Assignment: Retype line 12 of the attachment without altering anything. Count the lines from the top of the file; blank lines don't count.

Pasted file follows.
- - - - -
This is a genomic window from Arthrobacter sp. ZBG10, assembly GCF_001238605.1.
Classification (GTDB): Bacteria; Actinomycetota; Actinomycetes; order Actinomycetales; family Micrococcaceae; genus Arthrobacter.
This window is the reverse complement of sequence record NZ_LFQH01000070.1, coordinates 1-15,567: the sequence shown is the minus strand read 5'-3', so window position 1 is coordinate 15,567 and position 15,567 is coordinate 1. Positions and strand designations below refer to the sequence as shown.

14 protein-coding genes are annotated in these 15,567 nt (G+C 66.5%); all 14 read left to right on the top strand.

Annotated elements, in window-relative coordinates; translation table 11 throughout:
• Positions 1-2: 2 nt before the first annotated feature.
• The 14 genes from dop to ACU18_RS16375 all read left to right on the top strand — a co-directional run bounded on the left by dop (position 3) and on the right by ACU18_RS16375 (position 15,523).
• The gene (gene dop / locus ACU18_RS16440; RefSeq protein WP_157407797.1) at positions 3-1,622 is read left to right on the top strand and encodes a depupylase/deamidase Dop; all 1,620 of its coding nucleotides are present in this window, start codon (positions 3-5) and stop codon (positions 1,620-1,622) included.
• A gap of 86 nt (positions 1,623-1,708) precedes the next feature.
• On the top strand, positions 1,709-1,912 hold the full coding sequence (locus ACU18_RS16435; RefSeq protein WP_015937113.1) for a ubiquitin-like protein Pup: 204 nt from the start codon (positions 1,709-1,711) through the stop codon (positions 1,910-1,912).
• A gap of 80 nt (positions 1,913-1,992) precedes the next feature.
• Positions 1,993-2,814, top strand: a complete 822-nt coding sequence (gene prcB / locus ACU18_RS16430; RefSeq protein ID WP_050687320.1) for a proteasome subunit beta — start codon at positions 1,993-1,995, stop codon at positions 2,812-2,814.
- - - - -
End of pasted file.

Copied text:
• Positions 1,993-2,814, top strand: a complete 822-nt coding sequence (gene prcB / locus ACU18_RS16430; RefSeq protein ID WP_050687320.1) for a proteasome subunit beta — start codon at positions 1,993-1,995, stop codon at positions 2,812-2,814.